April 22nd, 2021

Murder charge laid in pedestrian collision

By Lethbridge Herald on March 3, 2021.

Herald photo by Dale Woodard Insp. Jason Walper speaks with reporters Wednesday afternoon after Lethbridge Police laid first-degree murder charges in connection with a fatal motor vehicle-pedestrian collision in June of 2020.

Dale Woodard
Lethbridge Herald
Lethbridge Police have charged a woman with first-degree murder and other charges in connection with a fatal motor vehicle and pedestrian collision in June of 2020.
On June 1, 2020, at about 4:40 p.m., members of the Lethbridge Police Service responded to a report of a motor vehicle collision involving a pedestrian in the west alley of the 900-block of 13 Street South.
Prior to police arrival, the offending vehicle — a 2005 yellow Dodge Ram — fled the scene.
The victim of the collision, 30-year-old Austin James Forsyth of Lethbridge, was transported to Chinook Regional Hospital by ambulance where he later succumbed to his injuries.
Over the course of the past several months, the LPS Criminal Investigation and the Violent Crimes Unit continued with its investigation into the cause leading up to the collision.
“This extensive follow up was completed in order to learn about the events leading up to the collision, during the collision and after the collision,” said Jason Walper, inspector with Lethbridge Police Service Criminal Investigation Division. “It is alleged the accused attended the area in order to locate Austin Forsyth. The accused observed the victim and another person walking in the alley and made the conscious decision to strike him with the motor vehicle she was operating. The other pedestrian walking with the deceased narrowly avoided being struck by the same motor vehicle she was operating.”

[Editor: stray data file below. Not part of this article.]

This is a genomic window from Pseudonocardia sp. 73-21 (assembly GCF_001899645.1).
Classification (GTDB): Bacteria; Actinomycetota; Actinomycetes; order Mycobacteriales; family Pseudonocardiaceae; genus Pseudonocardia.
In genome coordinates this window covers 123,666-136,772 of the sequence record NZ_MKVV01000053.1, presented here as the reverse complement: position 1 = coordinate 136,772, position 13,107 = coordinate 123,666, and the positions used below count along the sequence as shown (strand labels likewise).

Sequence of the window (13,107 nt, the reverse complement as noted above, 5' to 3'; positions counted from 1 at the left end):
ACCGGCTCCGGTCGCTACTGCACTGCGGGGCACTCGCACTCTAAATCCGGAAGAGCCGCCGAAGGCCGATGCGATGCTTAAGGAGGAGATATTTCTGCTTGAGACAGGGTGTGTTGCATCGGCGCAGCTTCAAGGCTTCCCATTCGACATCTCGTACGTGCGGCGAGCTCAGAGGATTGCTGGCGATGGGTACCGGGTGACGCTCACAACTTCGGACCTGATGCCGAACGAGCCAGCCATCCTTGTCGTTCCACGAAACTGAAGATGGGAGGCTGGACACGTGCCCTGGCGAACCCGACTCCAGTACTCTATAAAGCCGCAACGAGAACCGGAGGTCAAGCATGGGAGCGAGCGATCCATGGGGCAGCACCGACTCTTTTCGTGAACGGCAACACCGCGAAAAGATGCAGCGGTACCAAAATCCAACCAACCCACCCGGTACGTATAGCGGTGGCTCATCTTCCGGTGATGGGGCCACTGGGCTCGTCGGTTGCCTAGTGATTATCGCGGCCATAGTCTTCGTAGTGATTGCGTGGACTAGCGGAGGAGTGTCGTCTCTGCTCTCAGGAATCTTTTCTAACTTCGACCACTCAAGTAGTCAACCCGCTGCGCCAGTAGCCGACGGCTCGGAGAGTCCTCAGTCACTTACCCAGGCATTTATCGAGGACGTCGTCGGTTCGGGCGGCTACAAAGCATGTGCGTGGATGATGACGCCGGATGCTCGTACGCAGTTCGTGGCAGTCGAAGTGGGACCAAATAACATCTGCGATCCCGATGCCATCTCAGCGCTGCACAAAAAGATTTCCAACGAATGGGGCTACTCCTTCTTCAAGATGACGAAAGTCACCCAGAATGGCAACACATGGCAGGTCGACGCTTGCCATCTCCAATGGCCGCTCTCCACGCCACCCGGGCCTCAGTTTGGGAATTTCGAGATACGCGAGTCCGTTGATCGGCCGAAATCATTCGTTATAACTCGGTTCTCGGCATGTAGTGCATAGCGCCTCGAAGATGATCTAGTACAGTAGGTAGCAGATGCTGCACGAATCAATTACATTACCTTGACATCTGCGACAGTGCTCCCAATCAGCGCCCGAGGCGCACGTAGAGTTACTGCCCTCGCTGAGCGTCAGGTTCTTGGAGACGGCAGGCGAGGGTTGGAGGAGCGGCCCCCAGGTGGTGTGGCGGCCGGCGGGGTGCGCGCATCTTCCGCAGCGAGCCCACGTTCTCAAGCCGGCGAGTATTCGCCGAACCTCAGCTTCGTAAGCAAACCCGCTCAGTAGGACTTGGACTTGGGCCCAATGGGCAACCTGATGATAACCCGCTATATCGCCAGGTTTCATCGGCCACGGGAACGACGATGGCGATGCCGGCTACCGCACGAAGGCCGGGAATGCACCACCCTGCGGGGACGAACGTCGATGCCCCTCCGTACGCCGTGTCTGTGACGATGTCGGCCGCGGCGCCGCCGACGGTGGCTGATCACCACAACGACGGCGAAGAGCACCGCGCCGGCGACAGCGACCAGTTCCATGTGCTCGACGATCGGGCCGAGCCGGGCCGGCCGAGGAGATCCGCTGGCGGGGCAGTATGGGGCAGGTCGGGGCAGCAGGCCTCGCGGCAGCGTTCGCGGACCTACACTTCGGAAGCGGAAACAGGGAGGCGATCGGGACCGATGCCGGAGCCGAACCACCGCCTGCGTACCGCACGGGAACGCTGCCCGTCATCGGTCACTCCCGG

On Tuesday at about 6 p.m. Melissa Dumaine Whitegrass, 37, of Lethbridge, was arrested at a northside residence and has been charged with first-degree murder, dangerous driving causing death and assault with a weapon and has been remanded in custody with a court appearance scheduled for Tuesday.
“The evidence we collected at the scene and through the extensive followup, including talking to witnesses and other investigative techniques we employed throughout the last several months led our investigators to believe this was an intentional act and not an accidental collision,” said Walper, adding sometimes investigations take a long time to complete.
“For various reasons, whether or not we can locate individuals we need to interview or whether we can obtain certain types of evidence at the scene or we have to do extensive follow back. In this particular case it was a little of both. There were several witnesses we had to re-interview and to locate, some of which became quite transient for us to locate. So it took a substantial amount of time to find them and interview them. So there were many different things that led to long period of time between the actual incident and the arrest.”
Lethbridge Police can advise that Whitegrass and Forsyth were involved in a common-law relationship until 2017. Violent Crimes investigators are deeming this incident as a case of domestic violence, although there had been no previous domestic violence incidents between the two reported to LPS.
“But the actual motive for why the accused did what she did on that day is not clear at this time,” said Walper.
When asked if police suspected the incident was intentional early on, Walper said there were some triggers at the time at the time of the occurence that were not routine observations by the responding officers.
While the vehicle fled the scene, Walper said the accused remained at the scene of the collision.
“She did not flee. She was found at the scene of the collision and did indicate to the responding officers that the collision was accidental in nature. But certainly our investigation and futher followup has led us to believe that this was, in fact, not accidental and that it was an intentional act.
“The information I have is that on this particular day the accused became aware the victim would likely be in this area of the city, attended that area and then at some point made that concious decision to strike the victim with her motor vehicle. We do have evidence to support she was in that area looking for him, whether through surveillance of the area, showing her repeatedly driving through certain areas and eventually locating our victim.”
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